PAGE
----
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Proposals for in-flight broadband services should include strong protections and strict enforcement rules to prevent interference with existing TV and satellite services in the Ku band, broadcasters and satellite operators wrote in FCC filings dated Aug. 26.
In May the FCC sought comment on proposed rules sought by Qualcomm Inc., for terrestrial-based air-ground mobile broadband services for airplane passengers in the 14.0-14.5 GHz band. The 500 MHz of spectrum in the Ku band is currently used as an uplink band for fixed satellite services as well as space research and radio astronomy services, among other operations. The FCC shares regulation of in-flight communications with the Federal Aviation Administration, which permits passengers to access the internet on their computers and tablets at altitudes above 10,000 feet as long as the service does not interference with aircraft systems.
Broadcasters supported the FCC's goal of improving in-flight broadband connectivity but said these services should not interfere with their programming backhaul distribution services and satellite newsgathering operations, according to NAB's filing. The 14.0-14.5 GHz band is “heavily used” for television satellite operations to broadcast live news reporting via satellite transmissions and any air-ground mobile services must be specifically designated a “secondary allocation in the band,” the filing said.
“While the notice properly amends Part 2 of the rules by adding aeronautical mobile service (AMS) as a secondary service, the proposed service rules governing AMS in Part 22 fail to codify the secondary nature of the service,” NAB's filing said. “More specificity is required in Part 22 to prevent any potential conflict or uncertainty over the status of AMS,” wrote NAB.
The Satellite Industry Association said it was concerned about potential interference issues and asked the commission whether it should instead consider placing in-flight broadband services into “another less constrained band,” according to its filing. “For the satellite industry to continue investing and innovating in the Ku-band, [fixed satellite services] FSS in the 14.0-14.5 GHz band must be protected from unacceptable interference for both existing and future operations,” SIA said. “At a minimum, appropriate technical safeguards are necessary to ensure that satellite stakeholders and their customers are not negatively impacted,” the group said.
Hughes Network Systems and the EchoStar Satellite Corp., said the commission must protect against interference in the band and make clear the limited nature of the secondary rights for in-flight broadband licensees, in a joint filing. The satellite operators urged the FCC to adopt clear and enforceable technical rules to protect against harmful interference with fixed satellite services and implement “strict enforcement measures” to ensure compliance, the filing said. Hughes and EchoStar said the commission should initiate a further notice of proposed rulemaking to develop a database with in-flight mobile broadband providers to ensure their services don't interfere with primary users of the band.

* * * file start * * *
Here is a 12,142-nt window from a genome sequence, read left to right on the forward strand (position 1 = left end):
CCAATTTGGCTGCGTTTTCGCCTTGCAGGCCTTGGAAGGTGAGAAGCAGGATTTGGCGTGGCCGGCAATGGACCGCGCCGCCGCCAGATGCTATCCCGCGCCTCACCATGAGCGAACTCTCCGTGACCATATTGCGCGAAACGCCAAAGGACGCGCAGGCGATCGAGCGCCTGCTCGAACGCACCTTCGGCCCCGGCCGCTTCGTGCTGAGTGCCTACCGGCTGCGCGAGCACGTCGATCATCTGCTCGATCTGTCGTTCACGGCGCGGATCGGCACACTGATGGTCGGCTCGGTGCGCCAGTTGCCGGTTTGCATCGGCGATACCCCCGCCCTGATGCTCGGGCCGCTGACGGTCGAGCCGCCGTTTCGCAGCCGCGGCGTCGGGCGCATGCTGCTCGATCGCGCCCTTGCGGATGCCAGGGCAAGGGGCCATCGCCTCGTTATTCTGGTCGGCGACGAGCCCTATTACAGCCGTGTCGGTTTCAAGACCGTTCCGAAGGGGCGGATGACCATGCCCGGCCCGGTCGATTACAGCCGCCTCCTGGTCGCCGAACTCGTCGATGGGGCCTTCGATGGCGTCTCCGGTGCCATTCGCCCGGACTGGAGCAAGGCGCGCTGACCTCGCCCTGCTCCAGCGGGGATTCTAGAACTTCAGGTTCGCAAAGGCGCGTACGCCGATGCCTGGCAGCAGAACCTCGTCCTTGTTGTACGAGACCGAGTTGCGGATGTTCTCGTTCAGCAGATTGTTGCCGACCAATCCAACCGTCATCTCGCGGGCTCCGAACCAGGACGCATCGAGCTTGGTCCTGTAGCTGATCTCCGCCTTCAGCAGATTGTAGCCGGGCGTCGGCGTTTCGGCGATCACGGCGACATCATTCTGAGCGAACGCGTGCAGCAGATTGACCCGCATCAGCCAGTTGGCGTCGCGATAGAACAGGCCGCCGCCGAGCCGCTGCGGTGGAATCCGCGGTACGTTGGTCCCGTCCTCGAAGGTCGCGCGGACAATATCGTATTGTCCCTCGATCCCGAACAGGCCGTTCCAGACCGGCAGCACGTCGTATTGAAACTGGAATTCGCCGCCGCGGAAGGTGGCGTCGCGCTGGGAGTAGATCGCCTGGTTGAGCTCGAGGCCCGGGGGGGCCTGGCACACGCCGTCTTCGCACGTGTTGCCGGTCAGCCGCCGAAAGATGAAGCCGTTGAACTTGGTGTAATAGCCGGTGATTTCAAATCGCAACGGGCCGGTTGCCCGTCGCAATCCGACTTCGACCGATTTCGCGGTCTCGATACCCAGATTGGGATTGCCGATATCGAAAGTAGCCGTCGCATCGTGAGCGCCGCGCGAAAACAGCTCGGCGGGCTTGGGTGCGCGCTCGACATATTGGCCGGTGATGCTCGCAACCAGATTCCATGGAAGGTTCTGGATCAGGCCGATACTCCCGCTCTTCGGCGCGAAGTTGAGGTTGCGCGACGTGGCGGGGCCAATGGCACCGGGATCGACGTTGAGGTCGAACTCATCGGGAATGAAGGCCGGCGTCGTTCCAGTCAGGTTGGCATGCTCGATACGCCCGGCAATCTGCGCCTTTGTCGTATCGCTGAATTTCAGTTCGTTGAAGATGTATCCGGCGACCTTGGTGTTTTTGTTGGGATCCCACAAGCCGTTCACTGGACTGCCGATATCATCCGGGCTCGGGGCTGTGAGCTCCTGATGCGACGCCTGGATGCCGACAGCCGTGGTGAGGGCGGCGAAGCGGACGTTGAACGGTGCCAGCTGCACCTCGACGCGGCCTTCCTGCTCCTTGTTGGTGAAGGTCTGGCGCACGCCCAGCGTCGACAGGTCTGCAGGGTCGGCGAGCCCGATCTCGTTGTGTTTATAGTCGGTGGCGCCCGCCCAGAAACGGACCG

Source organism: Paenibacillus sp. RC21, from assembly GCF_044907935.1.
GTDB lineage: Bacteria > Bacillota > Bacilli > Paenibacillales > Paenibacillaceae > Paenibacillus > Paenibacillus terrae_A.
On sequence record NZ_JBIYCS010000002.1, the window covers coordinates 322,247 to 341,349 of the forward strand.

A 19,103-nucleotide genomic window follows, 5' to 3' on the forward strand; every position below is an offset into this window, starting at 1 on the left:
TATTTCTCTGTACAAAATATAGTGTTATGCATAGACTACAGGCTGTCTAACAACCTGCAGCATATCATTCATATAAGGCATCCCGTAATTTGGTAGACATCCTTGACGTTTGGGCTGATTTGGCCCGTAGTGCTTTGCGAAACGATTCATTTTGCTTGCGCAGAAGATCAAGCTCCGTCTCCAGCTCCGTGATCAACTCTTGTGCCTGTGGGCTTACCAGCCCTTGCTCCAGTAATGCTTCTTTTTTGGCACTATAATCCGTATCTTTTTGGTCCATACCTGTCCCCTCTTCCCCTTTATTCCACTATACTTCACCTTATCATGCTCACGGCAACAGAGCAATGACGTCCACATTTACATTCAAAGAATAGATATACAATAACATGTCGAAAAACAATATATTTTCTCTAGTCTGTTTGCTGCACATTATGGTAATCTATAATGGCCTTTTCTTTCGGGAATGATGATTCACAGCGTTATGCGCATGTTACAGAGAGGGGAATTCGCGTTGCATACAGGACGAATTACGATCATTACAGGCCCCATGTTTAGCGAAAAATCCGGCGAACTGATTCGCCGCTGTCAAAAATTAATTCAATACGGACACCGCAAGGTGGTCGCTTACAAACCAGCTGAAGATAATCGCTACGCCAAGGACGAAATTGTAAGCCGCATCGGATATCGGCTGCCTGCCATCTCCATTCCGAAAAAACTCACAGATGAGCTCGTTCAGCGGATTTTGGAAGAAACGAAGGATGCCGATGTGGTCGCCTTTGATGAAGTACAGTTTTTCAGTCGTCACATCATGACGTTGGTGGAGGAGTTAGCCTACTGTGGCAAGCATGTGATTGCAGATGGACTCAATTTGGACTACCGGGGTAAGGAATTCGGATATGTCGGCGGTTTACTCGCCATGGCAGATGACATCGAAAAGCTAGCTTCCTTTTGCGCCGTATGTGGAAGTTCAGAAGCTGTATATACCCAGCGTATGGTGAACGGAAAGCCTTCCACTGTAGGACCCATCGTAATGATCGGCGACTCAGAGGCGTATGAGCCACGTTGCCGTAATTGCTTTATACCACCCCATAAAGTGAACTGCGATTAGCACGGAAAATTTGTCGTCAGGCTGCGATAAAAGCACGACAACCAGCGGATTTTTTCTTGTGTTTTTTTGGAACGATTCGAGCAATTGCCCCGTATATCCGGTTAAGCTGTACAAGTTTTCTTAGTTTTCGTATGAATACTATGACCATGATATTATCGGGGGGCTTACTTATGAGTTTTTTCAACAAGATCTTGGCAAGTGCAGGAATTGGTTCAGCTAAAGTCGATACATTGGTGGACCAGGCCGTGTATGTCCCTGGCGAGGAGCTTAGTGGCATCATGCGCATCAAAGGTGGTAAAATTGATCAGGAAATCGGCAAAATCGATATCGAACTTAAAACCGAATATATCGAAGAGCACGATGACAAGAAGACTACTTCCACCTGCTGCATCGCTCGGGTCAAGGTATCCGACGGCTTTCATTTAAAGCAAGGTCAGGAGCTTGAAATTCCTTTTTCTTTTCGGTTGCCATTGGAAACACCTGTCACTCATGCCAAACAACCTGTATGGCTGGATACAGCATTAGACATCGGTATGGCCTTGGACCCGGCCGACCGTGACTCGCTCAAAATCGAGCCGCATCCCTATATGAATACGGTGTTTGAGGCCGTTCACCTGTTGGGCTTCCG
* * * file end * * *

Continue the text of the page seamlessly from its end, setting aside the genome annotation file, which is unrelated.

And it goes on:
Qualcomm said protecting satellites from harmful interference is readily achievable because air-ground antennas would “point down from the aircraft, below the horizon, and use lower transmit power than that from air-ground mobile broadband service base stations,” according to its filing with the FCC. “This system design, which includes high-gain base station smart antennas, coupled with beam steering, base station handoff, and intelligent assignment of operational frequencies, will mitigate interference from FSS earth stations into the air-ground mobile broadband service base stations,” the filing said. In-flight broadband provider GoGo Inc. said the FCC's proposed rules regarding satellite interference should be modified to be less specific to the Qualcomm proposal in order to "permit greater system design flexibility.”
Qualcomm said it preferred if one provider licensed 500 MHz within the 14 GHz band but said it supported the FCC's alternate proposal to permit two licensees to operate two 250 MHz networks in the band, according to its filing. Ultimately, the free market should “decide the structure of this new business,” Qualcomm said. GoGo urged the FCC to divide the spectrum into four 125 MHz license blocks and limit the auction to one license per bidder and require licensees to construct their networks within five years.
GoGo urged the FCC to permit providers to use the proposed mobile broadband for voice, text, and low bandwidth data services, which are currently not included in the NPRM. The commission should also exempt providers of in-flight voice or text services from 911 requirements since aircraft rely on other forms of emergency communications, GoGo's filing said.
Wireless carriers supported efforts to expand in-flight broadband services for consumers as a means to increase productivity and efficiency for business and leisure travelers, according to CTIA's FCC filing. CTIA urged the commission to treat proposed air-ground mobile broadband services with “regulatory parity and let the market decide which systems will succeed,” in its filing.
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